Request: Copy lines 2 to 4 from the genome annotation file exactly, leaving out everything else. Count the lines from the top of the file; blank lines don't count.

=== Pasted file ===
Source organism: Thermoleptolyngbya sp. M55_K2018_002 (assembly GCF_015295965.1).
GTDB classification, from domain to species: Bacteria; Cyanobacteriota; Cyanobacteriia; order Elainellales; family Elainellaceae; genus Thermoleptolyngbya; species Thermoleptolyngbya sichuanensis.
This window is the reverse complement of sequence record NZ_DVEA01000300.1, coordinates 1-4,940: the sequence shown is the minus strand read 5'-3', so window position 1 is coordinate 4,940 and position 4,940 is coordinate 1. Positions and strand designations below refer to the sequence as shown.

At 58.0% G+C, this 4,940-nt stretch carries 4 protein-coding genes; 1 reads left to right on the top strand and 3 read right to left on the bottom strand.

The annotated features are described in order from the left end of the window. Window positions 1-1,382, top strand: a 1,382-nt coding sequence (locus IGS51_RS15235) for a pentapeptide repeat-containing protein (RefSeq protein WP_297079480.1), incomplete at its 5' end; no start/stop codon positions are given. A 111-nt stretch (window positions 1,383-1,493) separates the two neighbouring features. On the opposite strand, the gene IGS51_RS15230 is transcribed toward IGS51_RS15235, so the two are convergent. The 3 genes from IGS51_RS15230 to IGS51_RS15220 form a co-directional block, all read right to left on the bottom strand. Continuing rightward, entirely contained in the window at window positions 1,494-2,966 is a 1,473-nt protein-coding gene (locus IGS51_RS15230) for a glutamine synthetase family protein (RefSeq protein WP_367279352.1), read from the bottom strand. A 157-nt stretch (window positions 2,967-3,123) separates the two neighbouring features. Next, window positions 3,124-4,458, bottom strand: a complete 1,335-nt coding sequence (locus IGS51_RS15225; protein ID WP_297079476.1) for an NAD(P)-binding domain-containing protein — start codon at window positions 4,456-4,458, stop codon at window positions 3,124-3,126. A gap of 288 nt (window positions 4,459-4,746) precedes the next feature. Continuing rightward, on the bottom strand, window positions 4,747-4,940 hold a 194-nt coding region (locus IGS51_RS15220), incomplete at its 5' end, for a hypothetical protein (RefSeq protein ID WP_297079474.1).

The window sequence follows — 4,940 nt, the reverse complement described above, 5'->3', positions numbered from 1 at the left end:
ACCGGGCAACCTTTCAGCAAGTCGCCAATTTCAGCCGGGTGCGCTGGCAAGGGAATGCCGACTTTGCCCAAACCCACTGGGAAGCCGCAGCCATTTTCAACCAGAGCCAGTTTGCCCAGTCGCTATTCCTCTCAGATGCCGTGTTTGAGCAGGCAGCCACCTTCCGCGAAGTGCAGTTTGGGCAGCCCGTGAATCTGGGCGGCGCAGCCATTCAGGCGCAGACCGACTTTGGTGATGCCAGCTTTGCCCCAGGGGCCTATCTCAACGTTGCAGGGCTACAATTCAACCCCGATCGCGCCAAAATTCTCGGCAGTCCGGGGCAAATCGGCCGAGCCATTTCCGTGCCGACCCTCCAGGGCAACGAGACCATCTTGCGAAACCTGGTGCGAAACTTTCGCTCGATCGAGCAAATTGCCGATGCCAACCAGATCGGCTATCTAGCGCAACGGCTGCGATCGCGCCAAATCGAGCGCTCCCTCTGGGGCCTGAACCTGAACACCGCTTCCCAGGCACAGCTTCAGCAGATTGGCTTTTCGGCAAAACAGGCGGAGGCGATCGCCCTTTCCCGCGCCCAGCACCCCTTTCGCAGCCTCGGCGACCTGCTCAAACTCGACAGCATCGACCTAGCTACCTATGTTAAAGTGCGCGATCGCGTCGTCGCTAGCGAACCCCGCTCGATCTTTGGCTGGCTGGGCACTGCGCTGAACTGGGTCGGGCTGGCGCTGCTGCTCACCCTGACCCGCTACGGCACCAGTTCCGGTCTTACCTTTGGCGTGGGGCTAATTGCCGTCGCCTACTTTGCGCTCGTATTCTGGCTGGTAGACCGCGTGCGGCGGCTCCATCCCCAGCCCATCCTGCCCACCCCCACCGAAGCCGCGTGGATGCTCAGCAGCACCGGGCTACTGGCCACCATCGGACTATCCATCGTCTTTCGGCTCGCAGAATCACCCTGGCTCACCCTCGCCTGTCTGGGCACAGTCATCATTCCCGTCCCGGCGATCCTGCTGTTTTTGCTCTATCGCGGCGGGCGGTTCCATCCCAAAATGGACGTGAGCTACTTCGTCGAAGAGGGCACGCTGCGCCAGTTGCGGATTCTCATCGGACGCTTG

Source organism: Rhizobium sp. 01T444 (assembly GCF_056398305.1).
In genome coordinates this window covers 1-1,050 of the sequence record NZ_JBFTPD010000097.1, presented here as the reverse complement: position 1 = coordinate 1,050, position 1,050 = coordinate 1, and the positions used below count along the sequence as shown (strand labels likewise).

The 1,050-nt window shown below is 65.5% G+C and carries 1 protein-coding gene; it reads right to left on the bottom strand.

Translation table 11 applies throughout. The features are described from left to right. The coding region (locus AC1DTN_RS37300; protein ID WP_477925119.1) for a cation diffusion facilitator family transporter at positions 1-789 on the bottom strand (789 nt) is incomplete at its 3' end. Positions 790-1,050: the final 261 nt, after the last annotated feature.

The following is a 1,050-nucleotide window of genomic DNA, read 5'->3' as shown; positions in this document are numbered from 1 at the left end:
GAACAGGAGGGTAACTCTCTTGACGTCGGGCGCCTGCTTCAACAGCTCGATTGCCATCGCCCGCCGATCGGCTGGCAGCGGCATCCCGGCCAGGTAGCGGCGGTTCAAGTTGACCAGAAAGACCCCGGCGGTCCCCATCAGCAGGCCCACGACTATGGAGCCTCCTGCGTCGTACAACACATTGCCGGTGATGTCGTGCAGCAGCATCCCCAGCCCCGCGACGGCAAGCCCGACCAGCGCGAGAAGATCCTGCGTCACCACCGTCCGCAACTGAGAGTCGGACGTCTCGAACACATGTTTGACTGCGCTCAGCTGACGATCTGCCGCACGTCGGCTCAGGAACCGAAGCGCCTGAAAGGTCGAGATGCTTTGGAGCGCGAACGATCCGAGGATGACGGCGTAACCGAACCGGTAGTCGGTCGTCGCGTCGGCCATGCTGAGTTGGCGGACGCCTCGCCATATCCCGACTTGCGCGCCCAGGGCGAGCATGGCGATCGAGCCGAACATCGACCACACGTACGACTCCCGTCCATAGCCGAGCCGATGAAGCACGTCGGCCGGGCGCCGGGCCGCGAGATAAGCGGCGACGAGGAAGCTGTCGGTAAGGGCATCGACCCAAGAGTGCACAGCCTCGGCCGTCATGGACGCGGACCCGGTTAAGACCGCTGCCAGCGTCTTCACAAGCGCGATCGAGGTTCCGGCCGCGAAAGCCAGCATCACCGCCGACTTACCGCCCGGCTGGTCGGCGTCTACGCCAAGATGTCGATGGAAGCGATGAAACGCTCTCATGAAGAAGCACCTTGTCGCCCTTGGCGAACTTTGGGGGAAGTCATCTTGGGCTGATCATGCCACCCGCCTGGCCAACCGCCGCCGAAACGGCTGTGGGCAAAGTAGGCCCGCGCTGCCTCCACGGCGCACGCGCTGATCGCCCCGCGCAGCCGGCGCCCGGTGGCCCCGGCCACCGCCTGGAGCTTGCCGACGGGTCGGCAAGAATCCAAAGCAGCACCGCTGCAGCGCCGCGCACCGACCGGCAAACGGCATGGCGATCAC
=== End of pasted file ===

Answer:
GTDB classification, from domain to species: Bacteria; Cyanobacteriota; Cyanobacteriia; order Elainellales; family Elainellaceae; genus Thermoleptolyngbya; species Thermoleptolyngbya sichuanensis.
This window is the reverse complement of sequence record NZ_DVEA01000300.1, coordinates 1-4,940: the sequence shown is the minus strand read 5'-3', so window position 1 is coordinate 4,940 and position 4,940 is coordinate 1. Positions and strand designations below refer to the sequence as shown.

At 58.0% G+C, this 4,940-nt stretch carries 4 protein-coding genes; 1 reads left to right on the top strand and 3 read right to left on the bottom strand.